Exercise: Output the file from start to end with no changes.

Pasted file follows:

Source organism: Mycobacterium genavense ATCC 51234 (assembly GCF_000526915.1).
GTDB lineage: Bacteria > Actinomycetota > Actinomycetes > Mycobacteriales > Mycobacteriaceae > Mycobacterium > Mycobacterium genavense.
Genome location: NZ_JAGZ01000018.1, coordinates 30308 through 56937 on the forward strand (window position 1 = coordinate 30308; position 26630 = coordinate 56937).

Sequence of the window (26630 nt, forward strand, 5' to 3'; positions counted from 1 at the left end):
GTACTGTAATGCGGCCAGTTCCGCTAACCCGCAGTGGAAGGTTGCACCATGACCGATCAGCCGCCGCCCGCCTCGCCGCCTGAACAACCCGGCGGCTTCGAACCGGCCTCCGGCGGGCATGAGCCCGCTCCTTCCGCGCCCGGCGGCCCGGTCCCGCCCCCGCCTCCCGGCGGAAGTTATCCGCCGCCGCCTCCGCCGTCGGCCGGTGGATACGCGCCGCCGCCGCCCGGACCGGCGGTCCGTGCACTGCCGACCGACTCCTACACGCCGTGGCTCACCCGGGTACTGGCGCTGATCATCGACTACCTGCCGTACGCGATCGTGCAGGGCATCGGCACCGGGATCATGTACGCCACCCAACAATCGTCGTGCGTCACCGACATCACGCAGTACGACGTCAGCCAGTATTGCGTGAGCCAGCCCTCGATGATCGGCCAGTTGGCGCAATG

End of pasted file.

Source organism: Mycobacterium genavense ATCC 51234 (assembly GCF_000526915.1).
GTDB lineage: Bacteria > Actinomycetota > Actinomycetes > Mycobacteriales > Mycobacteriaceae > Mycobacterium > Mycobacterium genavense.
Genome location: NZ_JAGZ01000018.1, coordinates 30308 through 56937 on the forward strand (window position 1 = coordinate 30308; position 26630 = coordinate 56937).

Sequence of the window (26630 nt, forward strand, 5' to 3'; positions counted from 1 at the left end):
GTACTGTAATGCGGCCAGTTCCGCTAACCCGCAGTGGAAGGTTGCACCATGACCGATCAGCCGCCGCCCGCCTCGCCGCCTGAACAACCCGGCGGCTTCGAACCGGCCTCCGGCGGGCATGAGCCCGCTCCTTCCGCGCCCGGCGGCCCGGTCCCGCCCCCGCCTCCCGGCGGAAGTTATCCGCCGCCGCCTCCGCCGTCGGCCGGTGGATACGCGCCGCCGCCGCCCGGACCGGCGGTCCGTGCACTGCCGACCGACTCCTACACGCCGTGGCTCACCCGGGTACTGGCGCTGATCATCGACTACCTGCCGTACGCGATCGTGCAGGGCATCGGCACCGGGATCATGTACGCCACCCAACAATCGTCGTGCGTCACCGACATCACGCAGTACGACGTCAGCCAGTATTGCGTGAGCCAGCCCTCGATGATCGGCCAGTTGGCGCAATG